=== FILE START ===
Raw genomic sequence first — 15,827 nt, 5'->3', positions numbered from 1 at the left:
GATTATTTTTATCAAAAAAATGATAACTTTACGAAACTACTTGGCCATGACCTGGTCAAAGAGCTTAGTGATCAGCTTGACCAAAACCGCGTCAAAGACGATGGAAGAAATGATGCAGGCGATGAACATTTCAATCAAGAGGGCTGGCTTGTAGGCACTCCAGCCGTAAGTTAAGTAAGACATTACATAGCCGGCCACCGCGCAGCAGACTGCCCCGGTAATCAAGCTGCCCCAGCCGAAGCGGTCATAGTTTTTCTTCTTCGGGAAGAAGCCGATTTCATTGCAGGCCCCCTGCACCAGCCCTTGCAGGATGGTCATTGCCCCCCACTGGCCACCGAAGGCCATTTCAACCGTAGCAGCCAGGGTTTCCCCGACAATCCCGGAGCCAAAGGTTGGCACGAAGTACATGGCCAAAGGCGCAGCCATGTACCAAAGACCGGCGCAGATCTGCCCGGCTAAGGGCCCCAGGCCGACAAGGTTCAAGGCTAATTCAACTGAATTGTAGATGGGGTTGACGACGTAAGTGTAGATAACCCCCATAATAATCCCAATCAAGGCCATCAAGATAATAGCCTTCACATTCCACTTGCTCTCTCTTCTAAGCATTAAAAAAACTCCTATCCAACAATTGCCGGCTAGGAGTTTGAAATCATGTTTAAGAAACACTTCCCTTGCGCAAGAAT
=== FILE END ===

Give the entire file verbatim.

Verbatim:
Raw genomic sequence first — 15,827 nt, 5'->3', positions numbered from 1 at the left:
GATTATTTTTATCAAAAAAATGATAACTTTACGAAACTACTTGGCCATGACCTGGTCAAAGAGCTTAGTGATCAGCTTGACCAAAACCGCGTCAAAGACGATGGAAGAAATGATGCAGGCGATGAACATTTCAATCAAGAGGGCTGGCTTGTAGGCACTCCAGCCGTAAGTTAAGTAAGACATTACATAGCCGGCCACCGCGCAGCAGACTGCCCCGGTAATCAAGCTGCCCCAGCCGAAGCGGTCATAGTTTTTCTTCTTCGGGAAGAAGCCGATTTCATTGCAGGCCCCCTGCACCAGCCCTTGCAGGATGGTCATTGCCCCCCACTGGCCACCGAAGGCCATTTCAACCGTAGCAGCCAGGGTTTCCCCGACAATCCCGGAGCCAAAGGTTGGCACGAAGTACATGGCCAAAGGCGCAGCCATGTACCAAAGACCGGCGCAGATCTGCCCGGCTAAGGGCCCCAGGCCGACAAGGTTCAAGGCTAATTCAACTGAATTGTAGATGGGGTTGACGACGTAAGTGTAGATAACCCCCATAATAATCCCAATCAAGGCCATCAAGATAATAGCCTTCACATTCCACTTGCTCTCTCTTCTAAGCATTAAAAAAACTCCTATCCAACAATTGCCGGCTAGGAGTTTGAAATCATGTTTAAGAAACACTTCCCTTGCGCAAGAAT